From the time he was in the seventh grade, Jay King knew he wanted a career in radio.
The Aledo High School alum is now board operator and host of "The Ticket Top 10" at 1310/96.7 FM The Ticket, one of the most popular radio stations in the Metroplex.
He's also proof of the old adage "once a Bearcat, always a Bearcat." He moved with his family to Aledo from Wylie during his middle school years and said Aledo is still the place he calls home.
"I love it there," King said. "I never had any bad experiences or anything like that, and it was a great place to grow up. I made a lot of close relationships with people."
King made the most of his teenage years in his adopted city, playing basketball and baseball for a time at Aledo High School, as well as the trombone in the marching band. But it was a different pursuit that really helped him the most in cultivating and honing his budding radio talent.
"I joined the yearbook because I wanted to do something kind of like journalism,” King said. “I knew I wanted to get into that field. And so the yearbook teacher, Cheryl Posey, let me take pictures, she helped me get involved with sort of laying out pages and things like that. I had never even met her until I enrolled in her class, and she opened me up to it and helped me get started in doing what I wanted to do."
King, 26, said that even before he arrived in Aledo, radio programs held a special place in his heart.
"In seventh grade, I knew that's what I was going to do," King said. "My granddad and I listened to old radio shows like 'War of the Worlds' and 'Amos and Andy' and so forth. I thought they were even cooler than television."
Following graduation from Aledo High School, King attended Weatherford College and eventually transferred to Southeastern Oklahoma State.
He has worked as intern with Cumulus Media and the "Wake Up With The Wolf" show on KPLX, and as a station manager at KSSU, U92 FM in Durant, Oklahoma.
But even with all the experience he was gaining, something was still missing.
"Sports radio was my biggest dream," King said. "That's where I wanted to be because it's a mixture of the two things I love. I was willing to do anything in radio to get there, no matter what."
While King stopped playing football in middle school, the Aledo High School football team definitely helped inspire his passion for sports journalism.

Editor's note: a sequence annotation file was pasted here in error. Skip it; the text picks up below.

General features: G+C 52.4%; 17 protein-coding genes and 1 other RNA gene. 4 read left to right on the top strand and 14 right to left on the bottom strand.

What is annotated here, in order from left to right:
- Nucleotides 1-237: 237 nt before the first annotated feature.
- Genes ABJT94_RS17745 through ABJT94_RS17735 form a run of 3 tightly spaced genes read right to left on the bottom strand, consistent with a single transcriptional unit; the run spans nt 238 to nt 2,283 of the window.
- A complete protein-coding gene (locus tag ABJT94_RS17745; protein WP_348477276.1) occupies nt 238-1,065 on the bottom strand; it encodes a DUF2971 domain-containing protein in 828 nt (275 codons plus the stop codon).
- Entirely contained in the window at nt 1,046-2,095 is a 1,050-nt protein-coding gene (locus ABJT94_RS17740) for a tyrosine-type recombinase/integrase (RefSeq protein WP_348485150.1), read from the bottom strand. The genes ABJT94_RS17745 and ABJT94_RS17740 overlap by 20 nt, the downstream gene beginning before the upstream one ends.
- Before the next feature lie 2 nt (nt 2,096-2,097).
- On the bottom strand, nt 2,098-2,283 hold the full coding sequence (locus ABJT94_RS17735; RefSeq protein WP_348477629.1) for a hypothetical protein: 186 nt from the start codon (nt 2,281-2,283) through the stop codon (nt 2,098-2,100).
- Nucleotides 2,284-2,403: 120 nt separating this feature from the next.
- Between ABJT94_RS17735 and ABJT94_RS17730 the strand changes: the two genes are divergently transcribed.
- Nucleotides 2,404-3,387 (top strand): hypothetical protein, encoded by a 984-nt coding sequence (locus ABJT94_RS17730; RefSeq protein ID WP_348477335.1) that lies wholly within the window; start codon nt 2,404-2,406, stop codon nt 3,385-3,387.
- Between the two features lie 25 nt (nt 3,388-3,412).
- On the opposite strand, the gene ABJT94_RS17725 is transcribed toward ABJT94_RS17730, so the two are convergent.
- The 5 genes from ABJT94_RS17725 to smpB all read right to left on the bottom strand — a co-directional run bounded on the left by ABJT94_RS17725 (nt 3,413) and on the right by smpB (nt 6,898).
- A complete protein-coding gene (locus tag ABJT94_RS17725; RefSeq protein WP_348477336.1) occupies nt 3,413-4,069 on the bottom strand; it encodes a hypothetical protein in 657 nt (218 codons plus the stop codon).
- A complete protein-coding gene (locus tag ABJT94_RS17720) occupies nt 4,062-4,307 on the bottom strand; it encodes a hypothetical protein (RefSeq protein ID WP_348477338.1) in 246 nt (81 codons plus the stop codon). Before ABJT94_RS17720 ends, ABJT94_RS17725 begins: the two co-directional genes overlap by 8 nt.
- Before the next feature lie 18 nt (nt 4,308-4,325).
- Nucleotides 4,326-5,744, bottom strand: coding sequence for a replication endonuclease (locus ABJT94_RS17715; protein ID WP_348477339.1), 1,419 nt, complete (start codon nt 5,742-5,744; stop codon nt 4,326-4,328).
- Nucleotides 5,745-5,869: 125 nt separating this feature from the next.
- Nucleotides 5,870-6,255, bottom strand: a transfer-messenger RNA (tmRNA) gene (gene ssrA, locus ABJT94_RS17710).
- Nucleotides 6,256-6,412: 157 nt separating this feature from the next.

"It always helps when your team is as good as they are," King said. "And it makes you a little more passionate, because you have a product that's like 'oh man!' The opportunities they get, where they're playing, the caliber of teams they are playing, the high profile, great teams — it was awesome. No offense to the small schools, but a team that's got a lot of opportunities like that was really cool to see."
King's show, "The Ticket Top 10" is described by the station's web site as "a replay, regurgitation and review of the station’s best hot sports opinion discussions, hilarious funny bits and wheels-off-the-cuff moments that you may have missed the first time around."
King said he was humbled to be given the chance to host his show at the age of 26, something that just happened this past June.
"It's not like I talk a whole, whole bunch," King said. "I listen to the ticket almost the whole day, and I work with the producers and pull the best segments from the show, handing them down. Then I edit it down to a certain hour-and-a-half or two-hour format and then I do a little voice track over it like, 'Hey, listen to The Musers broadcast Monday morning,' you know, stuff like that.”
King also runs the board when the Stars season starts up, and said the best part of his job is that often he forgets it really is a job.
"I've never gone to work thinking, 'man I'm going to work,'" King said. "I'm like, 'I'm getting paid to watch the team that's on TV right now. I'm getting paid to be on a broadcast that's going out and entertaining people.'
"It's brought me a lot of joy when times are tough or when things suck. I just go and turn on a game and turn off my brain and listen to what's happening. Listening to people talk or being a part of a conversation — being a part of a friend's group and stuff is what I love. So I don't ever go to work."
King said he tries to get back to Aledo as often as possible to stay connected with family and friends, and said his ultimate career objective is definitely within reach, but not necessarily something he is in a rush to obtain.
"Everyone says they want to be an on-air host and things like that,” King said. “That's the goal. That's the big thing. So, of course, that would be cool. I would love to do something like that, but just even being involved now in the way that I am, I thought that would be something longer-term, or that I would have gotten later on, so this is all pretty much a dream right now.
"I just really try to enjoy it all and to enjoy the journey. I don't know how long the ride will last, so I try to enjoy every minute of it.”
Editor’s note: “Where are They Now” is an occasional feature of The Community News tracking the careers of local graduates. If you know of a good candidate, let us know at firstname.lastname@example.org!
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